Thinking about customer success as a developer

No, I'm not going to share ideas about how to make customer successful. If you are here looking for that, sorry you are at the wrong place. What I'll try to share here is how I can help as a developer. Be patient for the next couple of minutes to understand my view and I'll keep the comments section open for anyone to suggest or correct my view.

What am I talking about then?

Maybe it is in-line with being a consultant and not just a normal "yes sir" or "donkey" developer who just follows by the instructions and says - it's not in design or wireframe or maybe says "this is not mentioned in the requirements".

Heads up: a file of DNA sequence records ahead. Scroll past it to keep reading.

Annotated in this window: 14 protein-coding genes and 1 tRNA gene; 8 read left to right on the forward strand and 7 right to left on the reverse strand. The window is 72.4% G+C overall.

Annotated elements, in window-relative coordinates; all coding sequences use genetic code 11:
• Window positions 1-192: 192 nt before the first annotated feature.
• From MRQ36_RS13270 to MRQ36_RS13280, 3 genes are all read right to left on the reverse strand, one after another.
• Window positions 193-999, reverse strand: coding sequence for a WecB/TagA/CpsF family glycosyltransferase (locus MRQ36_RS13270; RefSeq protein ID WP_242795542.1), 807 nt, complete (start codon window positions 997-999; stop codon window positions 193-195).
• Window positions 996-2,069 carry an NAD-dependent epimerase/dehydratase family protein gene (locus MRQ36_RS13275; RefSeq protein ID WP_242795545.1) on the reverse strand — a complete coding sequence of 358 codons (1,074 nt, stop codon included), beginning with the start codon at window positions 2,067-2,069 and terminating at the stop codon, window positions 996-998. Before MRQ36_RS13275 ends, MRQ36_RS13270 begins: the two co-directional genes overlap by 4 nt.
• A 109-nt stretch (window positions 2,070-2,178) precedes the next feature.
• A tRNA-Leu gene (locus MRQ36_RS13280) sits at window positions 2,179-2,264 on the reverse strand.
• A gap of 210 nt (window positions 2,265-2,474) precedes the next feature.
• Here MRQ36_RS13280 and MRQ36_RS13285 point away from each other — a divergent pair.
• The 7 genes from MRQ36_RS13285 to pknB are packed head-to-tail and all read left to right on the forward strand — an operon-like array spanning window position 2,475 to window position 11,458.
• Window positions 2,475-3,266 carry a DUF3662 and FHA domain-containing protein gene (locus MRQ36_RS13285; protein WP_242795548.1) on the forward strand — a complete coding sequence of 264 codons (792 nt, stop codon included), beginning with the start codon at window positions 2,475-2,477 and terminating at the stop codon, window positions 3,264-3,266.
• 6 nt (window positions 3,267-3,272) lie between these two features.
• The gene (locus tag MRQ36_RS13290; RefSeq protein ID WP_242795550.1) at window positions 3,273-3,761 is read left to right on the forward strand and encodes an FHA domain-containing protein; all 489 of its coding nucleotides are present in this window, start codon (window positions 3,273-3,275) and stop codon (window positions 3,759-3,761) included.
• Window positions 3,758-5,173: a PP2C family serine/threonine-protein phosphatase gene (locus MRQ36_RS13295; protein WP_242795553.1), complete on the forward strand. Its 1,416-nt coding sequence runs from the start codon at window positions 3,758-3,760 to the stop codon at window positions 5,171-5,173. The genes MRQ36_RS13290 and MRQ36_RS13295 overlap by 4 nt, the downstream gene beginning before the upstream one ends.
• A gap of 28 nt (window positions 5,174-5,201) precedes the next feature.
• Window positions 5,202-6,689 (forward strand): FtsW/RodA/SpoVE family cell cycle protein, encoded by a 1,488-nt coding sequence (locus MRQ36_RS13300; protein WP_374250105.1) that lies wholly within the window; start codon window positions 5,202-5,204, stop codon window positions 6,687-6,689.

My take is - we are given a job to build a tool which will allow the customer to earn something out of it. It could be more customers, sell products or spreading the word around their cause (NGO's) to reach more people. To do this I need to do anything possible which is helping achieve their goals.

  • Does this mean I don't ask for extra hours or extra money for changes?
  • Does this mean I suggest them the best solutions in the world?
  • Does this mean I do shit in code and deliver faster to help them get online ASAP?

Answer to all of these and any such questions is NO. No, we don't do wrong, we still do what is right and we also have every right to charge for any additional service we provide (time, consultancy, work, etc.). So, what am I trying to say here? We have to accept the person giving the requirements is a human. Most of the time more experienced in the domain but still - a HUMAN.

  • share suggestions to make things better even if it means it costs more (time or money - justifying the gain)